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- Iran world's 'biggest state sponsor of terrorism,' Mattis says
Thursday 28 August 2008
Sen. Barack Obama and his newly-picked running mate, Sen. Joe Biden of Delaware, may have sparred during the primaries. But on one issue they are firmly united: the need to forge closer ties to the government of Iran. Kaveh Mohseni, a spokesman for the Student Movement Coordination Committee for Democracy in Iran, calls Biden "a great friend of the mullahs."
He notes that Biden's election campaigns "have been financed by Islamic charities of the Iranian regime based in California and by the Silicon Iran network," a loosely-knit group of wealthy Iranian-American businessmen and women seeking to end the U.S. trade embargo on Iran.
"In exchange, the senator does his best to aid the mullahs," Mohseni argues.
Biden's ties to pro-Tehran lobbying groups are no secret. But so far, the elite media has avoided even mentioning the subject.
Just recently, Biden was one of 16 U.S. senators who voted against a bill that would add Iran's Revolutionary Guards corps to the State Department's list of international terrorist organizations, because of its involvement in murdering U.S. troops in Iraq.
Rather than sanction those in power in Tehran, Biden and Republican Sen. Chuck Hagel have argued that the United States should offer Tehran a greater role in Iraq's domestic affairs.
At a March 2002 conference in Washington, D.C., sponsored by the American-Iranian Council (AIC), Biden made the case for closer U.S. ties to the government of Iran. "I believe than an improved relationship with Iran is in the naked self-interest of the United States of America," Biden said.
At that same meeting, top Bush administration official Zalmay Khalilzad – today, the U.S. Permanent Representative to the United Nations –poured cold water on Biden's hopes.
"We had hoped that after the 11 September attacks, the Iranian regime would end its support for terrorists", Khaliazad said. "But Iran did not stop its support for terror. Indeed, the hard-line elements of the Iranian regime facilitated the movement of Al-Qa'eda terrorists escaping from Afghanistan" and sheltered them in Iran.
Biden offered to sponsor a meeting of Iranian and American parliamentarians in Washington - or any place else, if the Iranians had problems coming to the United States. No one in Iran ever took up his offer.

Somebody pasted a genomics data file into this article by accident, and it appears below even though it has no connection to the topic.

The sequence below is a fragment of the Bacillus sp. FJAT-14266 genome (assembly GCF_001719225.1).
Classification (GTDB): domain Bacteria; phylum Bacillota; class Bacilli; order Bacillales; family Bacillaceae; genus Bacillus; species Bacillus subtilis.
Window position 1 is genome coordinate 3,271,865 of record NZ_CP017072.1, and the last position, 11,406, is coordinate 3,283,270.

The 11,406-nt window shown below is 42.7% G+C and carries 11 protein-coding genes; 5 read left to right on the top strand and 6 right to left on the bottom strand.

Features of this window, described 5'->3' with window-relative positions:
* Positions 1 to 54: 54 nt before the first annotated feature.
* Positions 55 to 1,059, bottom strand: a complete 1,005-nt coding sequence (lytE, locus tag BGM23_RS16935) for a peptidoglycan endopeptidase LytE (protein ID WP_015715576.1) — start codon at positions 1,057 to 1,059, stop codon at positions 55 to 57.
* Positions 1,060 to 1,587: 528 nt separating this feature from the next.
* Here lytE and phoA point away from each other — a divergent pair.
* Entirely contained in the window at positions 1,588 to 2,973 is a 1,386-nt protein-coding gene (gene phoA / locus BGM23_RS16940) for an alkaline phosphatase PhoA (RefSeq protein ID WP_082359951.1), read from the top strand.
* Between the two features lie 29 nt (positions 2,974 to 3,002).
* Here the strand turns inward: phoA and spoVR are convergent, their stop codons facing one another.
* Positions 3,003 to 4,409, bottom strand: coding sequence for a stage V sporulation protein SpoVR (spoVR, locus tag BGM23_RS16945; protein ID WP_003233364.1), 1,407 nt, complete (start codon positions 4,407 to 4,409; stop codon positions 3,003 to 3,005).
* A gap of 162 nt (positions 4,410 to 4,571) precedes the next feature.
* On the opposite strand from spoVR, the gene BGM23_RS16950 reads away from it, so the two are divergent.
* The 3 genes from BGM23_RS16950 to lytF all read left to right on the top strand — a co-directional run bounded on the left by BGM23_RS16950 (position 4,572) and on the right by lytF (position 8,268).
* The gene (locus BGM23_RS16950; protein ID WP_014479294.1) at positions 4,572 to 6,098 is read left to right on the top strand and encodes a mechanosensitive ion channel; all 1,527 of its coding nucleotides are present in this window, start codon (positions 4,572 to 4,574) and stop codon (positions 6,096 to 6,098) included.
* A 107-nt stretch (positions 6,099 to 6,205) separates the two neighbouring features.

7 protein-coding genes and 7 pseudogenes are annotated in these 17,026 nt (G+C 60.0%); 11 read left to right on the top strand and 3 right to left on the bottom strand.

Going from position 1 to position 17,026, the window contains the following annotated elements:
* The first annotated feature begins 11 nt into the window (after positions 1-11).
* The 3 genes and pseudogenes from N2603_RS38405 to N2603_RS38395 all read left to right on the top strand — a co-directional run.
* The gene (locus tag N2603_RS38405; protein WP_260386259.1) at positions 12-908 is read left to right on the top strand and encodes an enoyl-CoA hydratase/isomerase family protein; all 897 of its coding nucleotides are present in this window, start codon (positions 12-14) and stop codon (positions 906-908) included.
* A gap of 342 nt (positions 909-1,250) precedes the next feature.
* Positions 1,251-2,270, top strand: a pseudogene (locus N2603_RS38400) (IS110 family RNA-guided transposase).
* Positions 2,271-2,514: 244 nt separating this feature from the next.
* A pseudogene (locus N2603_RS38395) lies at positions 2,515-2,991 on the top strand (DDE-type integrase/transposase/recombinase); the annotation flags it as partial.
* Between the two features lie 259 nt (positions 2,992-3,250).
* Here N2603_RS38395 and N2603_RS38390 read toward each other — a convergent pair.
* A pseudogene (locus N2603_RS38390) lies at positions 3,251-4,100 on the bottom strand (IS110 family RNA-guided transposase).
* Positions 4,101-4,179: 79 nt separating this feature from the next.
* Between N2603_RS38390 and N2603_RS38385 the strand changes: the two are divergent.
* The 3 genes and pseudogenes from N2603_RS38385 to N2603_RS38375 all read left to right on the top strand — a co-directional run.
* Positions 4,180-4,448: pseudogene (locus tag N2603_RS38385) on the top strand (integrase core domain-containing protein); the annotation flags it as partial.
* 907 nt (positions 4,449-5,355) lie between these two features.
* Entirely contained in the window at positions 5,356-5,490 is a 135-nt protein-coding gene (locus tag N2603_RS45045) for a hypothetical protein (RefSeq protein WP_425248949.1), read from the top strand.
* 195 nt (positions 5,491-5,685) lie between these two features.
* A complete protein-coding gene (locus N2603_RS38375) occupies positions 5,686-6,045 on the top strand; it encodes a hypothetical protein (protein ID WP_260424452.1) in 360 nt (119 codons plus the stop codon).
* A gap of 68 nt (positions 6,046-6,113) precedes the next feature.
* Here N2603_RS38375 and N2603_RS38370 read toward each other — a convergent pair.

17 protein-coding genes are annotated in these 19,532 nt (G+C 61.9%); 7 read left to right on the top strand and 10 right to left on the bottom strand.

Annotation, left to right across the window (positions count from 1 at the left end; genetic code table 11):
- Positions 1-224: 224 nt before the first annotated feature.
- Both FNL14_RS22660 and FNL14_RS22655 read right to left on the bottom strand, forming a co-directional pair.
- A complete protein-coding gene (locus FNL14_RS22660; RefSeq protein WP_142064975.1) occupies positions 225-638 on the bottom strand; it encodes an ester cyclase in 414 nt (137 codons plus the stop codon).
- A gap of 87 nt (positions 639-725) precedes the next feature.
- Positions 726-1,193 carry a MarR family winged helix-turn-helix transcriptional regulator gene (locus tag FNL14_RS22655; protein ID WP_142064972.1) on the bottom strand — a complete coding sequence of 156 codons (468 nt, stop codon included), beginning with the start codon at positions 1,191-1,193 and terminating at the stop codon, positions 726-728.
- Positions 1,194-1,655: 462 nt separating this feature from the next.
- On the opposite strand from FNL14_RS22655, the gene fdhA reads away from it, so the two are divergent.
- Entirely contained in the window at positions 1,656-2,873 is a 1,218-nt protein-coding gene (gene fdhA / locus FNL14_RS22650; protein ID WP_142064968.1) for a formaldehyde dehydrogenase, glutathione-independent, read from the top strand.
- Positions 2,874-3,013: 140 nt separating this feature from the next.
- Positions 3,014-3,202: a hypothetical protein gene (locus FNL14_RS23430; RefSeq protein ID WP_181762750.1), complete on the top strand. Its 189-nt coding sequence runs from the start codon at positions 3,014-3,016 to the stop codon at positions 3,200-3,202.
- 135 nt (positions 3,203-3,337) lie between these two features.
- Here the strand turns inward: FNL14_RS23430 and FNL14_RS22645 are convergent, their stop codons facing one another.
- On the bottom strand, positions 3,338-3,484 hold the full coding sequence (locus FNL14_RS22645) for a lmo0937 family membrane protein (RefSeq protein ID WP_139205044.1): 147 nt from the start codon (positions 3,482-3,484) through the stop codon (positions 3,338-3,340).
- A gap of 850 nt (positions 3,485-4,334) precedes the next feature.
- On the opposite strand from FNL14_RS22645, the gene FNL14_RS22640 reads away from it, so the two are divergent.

Several Congressional Democrats attempted to travel to Tehran last December to meet with Iranian parliamentarians, but were denied visas by the Iranian regime, one of the Members of Congress involved in the initiative told Newsmax.
While Biden has condemned the human rights abuses of the Iranian regime, his decision to address the American-Iranian Council and other pro-Tehran groups has angered many Iranian-Americans.
"Biden has been too cozy with the supporters of the Iranian regime, which is anti-American, anti-Iranian, and has a horrendous human rights record," said Sardar Haddad, an Iranian pro-democracy activist based in Texas.
The American-Iranian Council was founded by Hoosang Amirahmadi, a Rutgers University professor of urban studies who tried to run for president of the Islamic Republic in 2005.
Funded in part by oil giant CONOCO, which hoped to secure lucrative oil contracts, AIC has lobbied consistently to get U.S. trade sanctions on Iran eliminated.
In a recent interview with the popular Persian-language netzine, Tabnak, run by the former head of the Revolutionary Guards, Amirahmadi complained that he wasn't getting enough credit for lobbying Washington.
"This is because the Iranians, instead of empowering the lobby supporting them, undermine it," he said.
Biden's ties to the pro-Iranian regime lobby are not a haphazard affair, but a matter of conviction.
Biden told Boston Globe columnist H.D.S. Greenway in 2005 that the United States should address Iran's "emotional needs" and conclude a "nonaggression pact" with the Tehran regime.
"Senator Joseph Biden said that even if Iran was a full democracy like India, it would want nuclear capability, like India. What the world needed to address was Iran's emotional needs, he said, with a nonaggression pact," Greenway wrote.